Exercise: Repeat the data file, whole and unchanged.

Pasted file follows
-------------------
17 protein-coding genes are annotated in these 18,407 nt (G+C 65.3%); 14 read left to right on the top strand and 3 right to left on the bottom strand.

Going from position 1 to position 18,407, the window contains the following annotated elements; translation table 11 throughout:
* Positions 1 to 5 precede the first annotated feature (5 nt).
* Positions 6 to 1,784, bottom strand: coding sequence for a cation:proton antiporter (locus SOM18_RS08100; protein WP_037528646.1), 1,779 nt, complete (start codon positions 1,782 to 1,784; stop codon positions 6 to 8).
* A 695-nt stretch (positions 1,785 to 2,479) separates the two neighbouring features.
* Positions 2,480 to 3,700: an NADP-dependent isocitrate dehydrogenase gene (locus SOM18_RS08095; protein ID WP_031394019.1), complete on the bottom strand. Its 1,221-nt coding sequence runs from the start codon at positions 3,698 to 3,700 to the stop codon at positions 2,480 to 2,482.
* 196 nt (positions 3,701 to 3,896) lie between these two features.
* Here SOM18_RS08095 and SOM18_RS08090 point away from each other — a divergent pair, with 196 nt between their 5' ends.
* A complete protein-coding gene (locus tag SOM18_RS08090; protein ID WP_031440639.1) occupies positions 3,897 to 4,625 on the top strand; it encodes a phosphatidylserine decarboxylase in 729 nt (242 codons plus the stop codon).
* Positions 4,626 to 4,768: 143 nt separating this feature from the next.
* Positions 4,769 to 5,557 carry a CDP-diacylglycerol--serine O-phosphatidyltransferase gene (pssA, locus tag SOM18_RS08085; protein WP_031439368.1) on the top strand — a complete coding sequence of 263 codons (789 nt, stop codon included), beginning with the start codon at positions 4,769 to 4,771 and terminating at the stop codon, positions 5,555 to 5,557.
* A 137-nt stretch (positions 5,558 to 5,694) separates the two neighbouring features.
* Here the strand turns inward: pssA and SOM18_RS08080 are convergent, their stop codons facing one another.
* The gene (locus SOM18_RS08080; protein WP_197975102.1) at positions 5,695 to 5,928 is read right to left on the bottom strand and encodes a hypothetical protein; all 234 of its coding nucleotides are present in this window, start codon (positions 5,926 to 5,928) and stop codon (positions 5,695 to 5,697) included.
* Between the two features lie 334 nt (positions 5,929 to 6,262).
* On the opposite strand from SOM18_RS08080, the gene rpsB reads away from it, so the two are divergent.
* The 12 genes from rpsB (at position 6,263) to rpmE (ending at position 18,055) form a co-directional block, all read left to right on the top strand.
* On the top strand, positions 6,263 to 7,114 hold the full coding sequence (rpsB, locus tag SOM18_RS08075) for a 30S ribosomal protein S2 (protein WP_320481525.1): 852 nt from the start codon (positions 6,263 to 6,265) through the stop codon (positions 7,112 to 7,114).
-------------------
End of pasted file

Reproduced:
17 protein-coding genes are annotated in these 18,407 nt (G+C 65.3%); 14 read left to right on the top strand and 3 right to left on the bottom strand.

Going from position 1 to position 18,407, the window contains the following annotated elements; translation table 11 throughout:
* Positions 1 to 5 precede the first annotated feature (5 nt).
* Positions 6 to 1,784, bottom strand: coding sequence for a cation:proton antiporter (locus SOM18_RS08100; protein WP_037528646.1), 1,779 nt, complete (start codon positions 1,782 to 1,784; stop codon positions 6 to 8).
* A 695-nt stretch (positions 1,785 to 2,479) separates the two neighbouring features.
* Positions 2,480 to 3,700: an NADP-dependent isocitrate dehydrogenase gene (locus SOM18_RS08095; protein ID WP_031394019.1), complete on the bottom strand. Its 1,221-nt coding sequence runs from the start codon at positions 3,698 to 3,700 to the stop codon at positions 2,480 to 2,482.
* 196 nt (positions 3,701 to 3,896) lie between these two features.
* Here SOM18_RS08095 and SOM18_RS08090 point away from each other — a divergent pair, with 196 nt between their 5' ends.
* A complete protein-coding gene (locus tag SOM18_RS08090; protein ID WP_031440639.1) occupies positions 3,897 to 4,625 on the top strand; it encodes a phosphatidylserine decarboxylase in 729 nt (242 codons plus the stop codon).
* Positions 4,626 to 4,768: 143 nt separating this feature from the next.
* Positions 4,769 to 5,557 carry a CDP-diacylglycerol--serine O-phosphatidyltransferase gene (pssA, locus tag SOM18_RS08085; protein WP_031439368.1) on the top strand — a complete coding sequence of 263 codons (789 nt, stop codon included), beginning with the start codon at positions 4,769 to 4,771 and terminating at the stop codon, positions 5,555 to 5,557.
* A 137-nt stretch (positions 5,558 to 5,694) separates the two neighbouring features.
* Here the strand turns inward: pssA and SOM18_RS08080 are convergent, their stop codons facing one another.
* The gene (locus SOM18_RS08080; protein WP_197975102.1) at positions 5,695 to 5,928 is read right to left on the bottom strand and encodes a hypothetical protein; all 234 of its coding nucleotides are present in this window, start codon (positions 5,926 to 5,928) and stop codon (positions 5,695 to 5,697) included.
* Between the two features lie 334 nt (positions 5,929 to 6,262).
* On the opposite strand from SOM18_RS08080, the gene rpsB reads away from it, so the two are divergent.
* The 12 genes from rpsB (at position 6,263) to rpmE (ending at position 18,055) form a co-directional block, all read left to right on the top strand.
* On the top strand, positions 6,263 to 7,114 hold the full coding sequence (rpsB, locus tag SOM18_RS08075) for a 30S ribosomal protein S2 (protein WP_320481525.1): 852 nt from the start codon (positions 6,263 to 6,265) through the stop codon (positions 7,112 to 7,114).